When thou Touch I

By Timothious

I stood back and looked at what I had done.
I had felt this way before.
In the near past I had lunged.
Opening a closed heart door.

The feelings I felt then
Loomed in my head once more.
I looked at the person I had been
And those feelings I had in store.

I thank you for awakening them in me
Those feelings I had ignored.
Those things I wanted to forget to see
Those streaming emotions I dared not ford.

I breath deep those feelings.
And wish that I could share them with you.
But they’re of heart dealings
And love come true.

They’re of magic and mystery’
Motion and joy.
They’re of future and history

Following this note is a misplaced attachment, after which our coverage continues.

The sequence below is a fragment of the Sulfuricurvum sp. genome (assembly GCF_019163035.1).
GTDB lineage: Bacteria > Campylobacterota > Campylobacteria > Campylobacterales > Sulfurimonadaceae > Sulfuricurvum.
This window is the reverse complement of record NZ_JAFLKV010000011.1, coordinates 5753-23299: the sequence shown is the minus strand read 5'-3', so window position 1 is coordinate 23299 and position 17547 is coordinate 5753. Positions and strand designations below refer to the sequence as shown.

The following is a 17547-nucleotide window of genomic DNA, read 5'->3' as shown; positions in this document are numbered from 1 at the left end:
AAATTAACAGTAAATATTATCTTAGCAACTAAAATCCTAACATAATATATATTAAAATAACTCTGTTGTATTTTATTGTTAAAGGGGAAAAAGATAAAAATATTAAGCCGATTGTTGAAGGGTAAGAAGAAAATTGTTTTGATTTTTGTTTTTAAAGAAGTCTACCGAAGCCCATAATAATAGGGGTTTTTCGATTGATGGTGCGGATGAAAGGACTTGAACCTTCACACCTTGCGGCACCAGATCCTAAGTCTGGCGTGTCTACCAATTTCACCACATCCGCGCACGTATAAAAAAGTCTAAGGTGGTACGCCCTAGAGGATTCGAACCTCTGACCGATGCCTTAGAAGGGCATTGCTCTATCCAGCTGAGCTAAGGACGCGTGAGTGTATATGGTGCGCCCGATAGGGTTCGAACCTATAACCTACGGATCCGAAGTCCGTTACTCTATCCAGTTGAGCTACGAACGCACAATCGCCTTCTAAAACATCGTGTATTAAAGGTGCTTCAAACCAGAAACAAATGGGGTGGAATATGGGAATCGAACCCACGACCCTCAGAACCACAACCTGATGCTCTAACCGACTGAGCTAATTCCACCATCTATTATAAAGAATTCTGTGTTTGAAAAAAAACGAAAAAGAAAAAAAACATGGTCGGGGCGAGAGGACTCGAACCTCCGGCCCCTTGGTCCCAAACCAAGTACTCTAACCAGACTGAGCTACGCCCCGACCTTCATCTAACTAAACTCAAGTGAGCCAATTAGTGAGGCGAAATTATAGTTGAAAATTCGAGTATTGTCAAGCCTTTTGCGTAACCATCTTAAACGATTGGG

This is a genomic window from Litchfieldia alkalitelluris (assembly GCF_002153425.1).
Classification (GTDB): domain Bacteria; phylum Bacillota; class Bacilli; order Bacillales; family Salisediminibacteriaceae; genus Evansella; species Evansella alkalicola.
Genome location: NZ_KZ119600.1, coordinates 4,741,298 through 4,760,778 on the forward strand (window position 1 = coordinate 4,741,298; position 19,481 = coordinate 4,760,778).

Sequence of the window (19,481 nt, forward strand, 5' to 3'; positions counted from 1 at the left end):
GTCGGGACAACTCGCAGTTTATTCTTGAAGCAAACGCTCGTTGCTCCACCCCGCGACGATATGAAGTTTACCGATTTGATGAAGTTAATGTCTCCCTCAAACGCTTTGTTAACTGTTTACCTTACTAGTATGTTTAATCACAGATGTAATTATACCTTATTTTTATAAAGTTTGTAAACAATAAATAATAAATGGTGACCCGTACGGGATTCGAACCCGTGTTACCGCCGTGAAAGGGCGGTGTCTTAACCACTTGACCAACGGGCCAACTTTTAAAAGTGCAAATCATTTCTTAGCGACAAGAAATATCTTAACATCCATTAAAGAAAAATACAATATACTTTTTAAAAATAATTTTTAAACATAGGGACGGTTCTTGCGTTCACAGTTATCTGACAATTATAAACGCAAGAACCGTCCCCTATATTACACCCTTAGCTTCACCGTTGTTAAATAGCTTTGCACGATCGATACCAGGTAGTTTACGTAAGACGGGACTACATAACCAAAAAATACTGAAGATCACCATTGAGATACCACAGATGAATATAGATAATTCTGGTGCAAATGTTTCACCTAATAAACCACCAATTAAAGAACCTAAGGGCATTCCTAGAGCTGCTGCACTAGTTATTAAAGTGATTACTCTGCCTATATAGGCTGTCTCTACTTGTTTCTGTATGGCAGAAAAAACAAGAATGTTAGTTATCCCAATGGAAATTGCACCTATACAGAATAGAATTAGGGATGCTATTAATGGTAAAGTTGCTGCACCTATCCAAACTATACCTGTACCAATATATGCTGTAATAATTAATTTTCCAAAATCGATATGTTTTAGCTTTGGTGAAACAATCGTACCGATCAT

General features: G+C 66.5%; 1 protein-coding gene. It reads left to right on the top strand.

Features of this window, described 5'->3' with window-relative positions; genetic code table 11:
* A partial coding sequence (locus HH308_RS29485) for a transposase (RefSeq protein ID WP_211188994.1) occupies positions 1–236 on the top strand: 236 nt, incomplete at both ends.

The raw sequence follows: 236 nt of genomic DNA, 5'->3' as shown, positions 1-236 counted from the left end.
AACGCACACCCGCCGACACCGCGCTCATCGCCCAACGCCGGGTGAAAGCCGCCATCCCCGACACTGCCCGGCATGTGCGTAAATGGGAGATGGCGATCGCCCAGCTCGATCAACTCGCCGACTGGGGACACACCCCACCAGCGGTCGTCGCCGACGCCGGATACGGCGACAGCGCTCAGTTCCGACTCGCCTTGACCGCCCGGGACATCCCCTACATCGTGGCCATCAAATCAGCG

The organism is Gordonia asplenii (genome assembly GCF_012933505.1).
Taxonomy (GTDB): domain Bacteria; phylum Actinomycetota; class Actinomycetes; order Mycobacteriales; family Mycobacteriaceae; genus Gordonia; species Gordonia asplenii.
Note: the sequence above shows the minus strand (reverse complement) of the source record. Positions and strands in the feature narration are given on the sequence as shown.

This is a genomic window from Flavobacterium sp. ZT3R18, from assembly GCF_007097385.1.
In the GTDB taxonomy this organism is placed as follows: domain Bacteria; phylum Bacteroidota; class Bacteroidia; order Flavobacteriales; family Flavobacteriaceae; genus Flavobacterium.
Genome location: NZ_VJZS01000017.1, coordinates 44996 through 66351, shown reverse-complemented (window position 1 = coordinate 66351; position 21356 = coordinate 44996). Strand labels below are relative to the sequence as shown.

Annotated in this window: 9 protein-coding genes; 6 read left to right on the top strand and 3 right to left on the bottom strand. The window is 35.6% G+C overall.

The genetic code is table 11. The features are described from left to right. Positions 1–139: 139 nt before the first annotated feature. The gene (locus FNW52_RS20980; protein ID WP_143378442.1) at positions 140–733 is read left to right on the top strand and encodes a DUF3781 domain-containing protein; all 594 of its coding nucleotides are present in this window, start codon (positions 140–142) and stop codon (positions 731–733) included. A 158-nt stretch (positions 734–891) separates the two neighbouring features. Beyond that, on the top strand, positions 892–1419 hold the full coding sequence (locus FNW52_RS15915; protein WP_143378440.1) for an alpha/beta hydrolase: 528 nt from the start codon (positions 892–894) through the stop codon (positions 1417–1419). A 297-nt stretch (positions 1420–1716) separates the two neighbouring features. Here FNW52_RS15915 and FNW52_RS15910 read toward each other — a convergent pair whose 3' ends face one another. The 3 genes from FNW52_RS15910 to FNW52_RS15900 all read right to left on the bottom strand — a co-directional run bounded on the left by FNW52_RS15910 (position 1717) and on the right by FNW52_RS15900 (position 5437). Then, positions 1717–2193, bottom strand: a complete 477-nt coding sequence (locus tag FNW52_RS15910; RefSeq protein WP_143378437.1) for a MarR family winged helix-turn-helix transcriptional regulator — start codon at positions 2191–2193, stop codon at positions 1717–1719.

And chaos destroy.

If I had felt them only a little while before.
I would have lived life better
and have not locked this door.
Thus being more a go getter.

I’ve written of heroes
I wished I could be
But all I really want
Is you with me.

If I never see you again
And the love my heart drips dry.
I will remember what has always been.
When thou touch I.

My Review: 5 STARS
 I have absolutely have become a fan of Timothious’ writing. His talent exceeded my expectations and my love for poetry all together. His love poems were magnificent and enjoyable. It was my first book of modern poetry that I actually took my time in reading it and thinking about each word, stanza and the entirety of the poem before flipping the page. His rhyme schemes and rhythm flowed as gently as a steady stream without any flaw. I was so impressed by his work and highly recommend anyone to read this book by Timothious. 
(Interview previously posted) 

 Thank you for being a part of Echoic Magazine March Issue